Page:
Alcohol Blackout – Signs, Risks & Treatment Programs

Blackouts occur when a person consumes a great amount of alcohol, either on an empty stomach or in a short period of time. Even though they were conscious at the time, a person who is under the influence of alcohol will have trouble remembering the events that took place while they were intoxicated. Blackouts can happen to anyone, irrespective of sex, age, tolerance levels, or history of alcohol consumption.1

At best, blackouts can lead to embarrassing situations and feelings of discomfort. At worst, they can cause serious health and safety incidents. During a blackout, a person is still able to function, but there is an increased risk of injuries and other accidents. Alcohol blackouts should be seen as a dangerous sign that a person’s drinking has gotten out of hand.1

If you ever woke up after a night out not knowing how you got home, there is a great possibility you’ve experienced an alcohol blackout. In most cases, although blackouts are not considered dangerous in themselves, but if you’ve experienced them on more than one occasion, you should seek professional help before the situation spirals out of control.1

What Is an Alcohol Blackout?

Blackouts are memory gaps that are the result of too much alcohol in the system. These gaps appear because alcohol impairs the brain’s ability to create and store memories. Alcohol intoxication blocks the process of memory consolidation in the small part of the brain called the hippocampus. Hippocampus has an important part in the learning and memory functions of the brain and alcohol prevents it from turning short-term memories into long-term ones.2

If you’re still wondering “What does alcohol blackout actually mean?” Blackouts due to alcohol are essentially episodes of amnesia. They can be classified into 2 categories depending on the severity of impairment – partial and complete blackouts. Partial blackouts are fragmentary blackout episodes when a person can remember certain things but have a blank spot between islands of memory. For this reason, they are also called brownouts or grayouts.3

Complete blackouts are called en bloc blackouts and they refer to a situation in which a person has a complete memory blank and is not able to retrieve large blocks of memory. People who experienced a total blackout have no recollection of events that transpired while they were intoxicated. These severe forms of alcohol blackout can lead to feelings of loss, disorientation, and vulnerability because the person isn’t able to account for their actions.3

What are the Signs & Symptoms of Alcohol Blackouts?

Although people with alcohol blackouts can’t remember what they were doing, they are still able to function and engage in complex activities, which makes it hard to spot the signs and symptoms of an alcohol blackout. A person may look aware and conscious, but their brain is not storing new memories and they may awake to a complete blackout. Available research found that nearly 50% of people who consume alcohol experienced an alcohol blackout at least once.4

Nevertheless, what causes alcohol blackouts? Experiencing an alcohol blackout is not the same as passing out. People tend to confuse one with the other because both are caused by an intake of large amounts of alcohol. The difference between them is that people who pass out fall asleep and lose consciousness completely, while people who black out remain awake and functioning.4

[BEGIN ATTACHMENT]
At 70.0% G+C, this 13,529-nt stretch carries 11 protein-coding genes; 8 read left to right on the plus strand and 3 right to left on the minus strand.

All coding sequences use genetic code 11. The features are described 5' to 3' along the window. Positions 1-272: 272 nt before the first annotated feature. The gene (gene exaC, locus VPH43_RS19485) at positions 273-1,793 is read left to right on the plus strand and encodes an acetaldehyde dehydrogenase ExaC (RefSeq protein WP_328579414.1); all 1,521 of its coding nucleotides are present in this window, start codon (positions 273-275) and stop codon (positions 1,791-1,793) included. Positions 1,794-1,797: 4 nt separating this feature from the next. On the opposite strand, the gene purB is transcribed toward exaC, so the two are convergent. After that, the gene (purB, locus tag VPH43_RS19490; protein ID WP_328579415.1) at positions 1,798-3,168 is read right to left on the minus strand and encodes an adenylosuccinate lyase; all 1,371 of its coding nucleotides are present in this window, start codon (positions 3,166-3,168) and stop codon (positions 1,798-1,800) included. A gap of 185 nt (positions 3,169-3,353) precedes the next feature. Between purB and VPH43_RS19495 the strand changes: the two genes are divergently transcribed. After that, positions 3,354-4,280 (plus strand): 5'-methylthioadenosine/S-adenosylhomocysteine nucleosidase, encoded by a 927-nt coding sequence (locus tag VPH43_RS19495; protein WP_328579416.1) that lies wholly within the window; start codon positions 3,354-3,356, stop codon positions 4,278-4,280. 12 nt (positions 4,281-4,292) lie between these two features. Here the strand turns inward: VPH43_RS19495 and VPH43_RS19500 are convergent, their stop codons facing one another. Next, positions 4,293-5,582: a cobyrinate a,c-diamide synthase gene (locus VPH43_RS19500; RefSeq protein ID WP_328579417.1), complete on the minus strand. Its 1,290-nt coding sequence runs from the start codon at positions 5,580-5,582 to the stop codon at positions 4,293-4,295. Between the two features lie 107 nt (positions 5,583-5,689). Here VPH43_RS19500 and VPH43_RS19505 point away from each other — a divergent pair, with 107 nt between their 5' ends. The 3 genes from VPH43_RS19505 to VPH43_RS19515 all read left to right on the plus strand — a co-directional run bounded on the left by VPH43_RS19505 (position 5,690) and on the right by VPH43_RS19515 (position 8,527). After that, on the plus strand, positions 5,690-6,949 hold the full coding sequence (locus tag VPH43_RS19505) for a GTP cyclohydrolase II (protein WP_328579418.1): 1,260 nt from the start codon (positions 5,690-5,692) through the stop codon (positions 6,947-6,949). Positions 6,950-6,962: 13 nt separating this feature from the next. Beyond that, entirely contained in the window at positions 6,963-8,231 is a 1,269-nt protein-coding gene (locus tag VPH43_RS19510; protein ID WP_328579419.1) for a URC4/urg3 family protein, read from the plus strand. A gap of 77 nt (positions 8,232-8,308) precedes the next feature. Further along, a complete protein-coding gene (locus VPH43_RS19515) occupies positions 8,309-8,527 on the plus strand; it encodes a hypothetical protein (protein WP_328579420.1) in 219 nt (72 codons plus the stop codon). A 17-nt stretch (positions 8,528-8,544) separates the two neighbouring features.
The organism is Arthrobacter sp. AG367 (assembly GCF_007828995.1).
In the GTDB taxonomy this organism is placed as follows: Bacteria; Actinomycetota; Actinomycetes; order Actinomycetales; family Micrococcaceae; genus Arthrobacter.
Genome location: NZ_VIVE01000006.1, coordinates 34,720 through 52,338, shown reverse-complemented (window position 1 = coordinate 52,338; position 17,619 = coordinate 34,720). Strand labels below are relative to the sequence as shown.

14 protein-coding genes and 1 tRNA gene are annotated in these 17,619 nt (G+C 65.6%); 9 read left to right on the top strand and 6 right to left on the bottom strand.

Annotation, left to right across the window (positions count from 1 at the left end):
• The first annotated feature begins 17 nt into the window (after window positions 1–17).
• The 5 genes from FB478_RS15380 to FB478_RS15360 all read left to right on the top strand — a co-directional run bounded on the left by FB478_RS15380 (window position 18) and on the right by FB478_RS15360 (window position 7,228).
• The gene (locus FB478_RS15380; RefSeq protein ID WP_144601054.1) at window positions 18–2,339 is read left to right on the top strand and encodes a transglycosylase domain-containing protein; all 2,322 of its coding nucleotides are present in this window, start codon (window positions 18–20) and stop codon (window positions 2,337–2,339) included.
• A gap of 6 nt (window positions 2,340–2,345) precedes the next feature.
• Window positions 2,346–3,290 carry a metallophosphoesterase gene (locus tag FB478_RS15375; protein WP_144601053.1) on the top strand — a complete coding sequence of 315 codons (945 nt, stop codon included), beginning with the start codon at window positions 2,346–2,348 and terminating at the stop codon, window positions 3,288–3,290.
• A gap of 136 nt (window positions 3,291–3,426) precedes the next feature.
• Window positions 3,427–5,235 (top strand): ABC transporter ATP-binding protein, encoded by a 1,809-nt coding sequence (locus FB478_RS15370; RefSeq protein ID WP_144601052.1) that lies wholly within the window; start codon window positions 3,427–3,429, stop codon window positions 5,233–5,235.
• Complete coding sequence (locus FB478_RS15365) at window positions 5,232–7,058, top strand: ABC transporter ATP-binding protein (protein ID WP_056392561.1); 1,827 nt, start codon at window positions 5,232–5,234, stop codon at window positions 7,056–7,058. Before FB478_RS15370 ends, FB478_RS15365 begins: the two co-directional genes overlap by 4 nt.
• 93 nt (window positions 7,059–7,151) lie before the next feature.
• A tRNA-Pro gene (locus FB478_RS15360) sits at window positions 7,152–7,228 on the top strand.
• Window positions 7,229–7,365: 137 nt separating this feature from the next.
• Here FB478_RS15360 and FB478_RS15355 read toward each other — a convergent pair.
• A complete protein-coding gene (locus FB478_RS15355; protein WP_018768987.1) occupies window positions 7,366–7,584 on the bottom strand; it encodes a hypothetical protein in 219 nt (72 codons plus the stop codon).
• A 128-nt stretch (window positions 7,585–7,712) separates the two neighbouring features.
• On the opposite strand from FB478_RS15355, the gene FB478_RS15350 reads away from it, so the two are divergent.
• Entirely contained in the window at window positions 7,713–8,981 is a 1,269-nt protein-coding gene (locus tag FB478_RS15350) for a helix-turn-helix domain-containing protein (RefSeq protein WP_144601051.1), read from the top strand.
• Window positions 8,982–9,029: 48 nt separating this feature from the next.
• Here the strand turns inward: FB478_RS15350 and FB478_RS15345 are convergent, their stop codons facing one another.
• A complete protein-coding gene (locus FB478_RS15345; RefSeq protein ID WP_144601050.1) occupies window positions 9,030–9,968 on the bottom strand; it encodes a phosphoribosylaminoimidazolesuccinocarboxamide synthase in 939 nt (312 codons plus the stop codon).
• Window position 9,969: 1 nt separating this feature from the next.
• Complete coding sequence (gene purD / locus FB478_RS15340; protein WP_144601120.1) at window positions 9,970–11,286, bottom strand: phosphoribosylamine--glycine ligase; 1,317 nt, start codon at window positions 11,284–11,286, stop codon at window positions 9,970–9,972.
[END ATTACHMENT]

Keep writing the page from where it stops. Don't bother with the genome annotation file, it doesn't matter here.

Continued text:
People can realize that they’ve experienced a blackout only after drinking and alcohol intoxication are over. That’s why they can be hard to recognize. A person may be perfectly capable of walking, holding a conversation, or engaging in sexual activities but still remember nothing the day after. There are several signs and symptoms which indicate that an individual has drunk too much and may suffer from a blackout. Look out for signs that a person:5

  • Gets easily distracted or confused
  • Became rude or disrespectful towards other people
  • Started rambling or slurring their words
  • Shows signs of willingness to engage in risky behavior
  • Is willing to engage in activities they wouldn’t usually partake in
  • Consumed too many beverages in a short space of time
  • Started stumbling, stuttering, or losing their balance

Why Do I Blackout When I Drink Alcohol?

Blackouts that are caused by alcohol can happen to anyone, regardless of their previous experience with alcoholic beverages. Blackouts occur when our blood alcohol concentration (BAC) reaches 0.16. This is a serious level of alcohol intoxication, which in most US states equals twice the legal driving limit. A combination of such a high level of BAC and a possibility of a blackout is what makes these episodes so dangerous.1

Blackouts are more likely to appear when people quickly consume large quantities of alcohol causing their BAC level to rise rapidly. This usually happens if we drink too fast on an empty stomach or if we engage in a binge-drinking or high-intensity drinking episode in a short period. Binge drinking is defined as 5 drinks for a man and 4 for a woman within 2 hours, while high-intensity drinking implies at least twice as much alcohol consumed within the same timeframe.1

There are certain factors that may influence alcohol blackouts. If you are taking sleeping or anti-anxiety pills, you may be susceptible to experiencing an alcohol blackout at much lower levels of BAC, so it’s advisable to practice caution and restraint when drinking. If you want to learn more about blackouts, the interaction of alcohol and medication, or any topic related to alcoholism, hotlines are an easy way to get fully informed.1

What are the Effects of Alcohol Blackouts?

The fact that blackouts usually happen to individuals who consumed large amounts of alcohol represents a warning that their alcohol intake is becoming excessive. Either they drink too quickly, or they’ve developed alcohol tolerance that is increasing their ethanol consumption.6

Short-term effects of alcohol blackouts are related to behavioral issues that are caused by alcohol intoxication. At higher levels of BAC, people are more susceptible to engaging in risky behavior that can lead to accidents with unwanted and unforeseen consequences. Problems with the law, sexual choices that may endanger our health, and reckless or extravagant expenditures are just some of the possible short-term effects of being blackout drunk.7

Long-term or severe alcohol use may lead to a worsening of symptoms and a person’s overall health. People who suffer from regular blackouts have gotten to the point where their bodies can hold large amounts of alcohol without passing out. This level of alcohol intake is known to cause numerous long-term issues. Excessive consumption of alcohol is called alcohol use disorder (AUD). People with AUD have an increased chance of developing serious health conditions, including:8

  • Arrhythmia
  • Hypertension
  • Weakened immunity
  • Cardiomyopathy
  • Pancreatitis
  • Stroke
  • Liver damage including liver cancer
  • Various forms of cancer including mouth, bowel, and breast cancer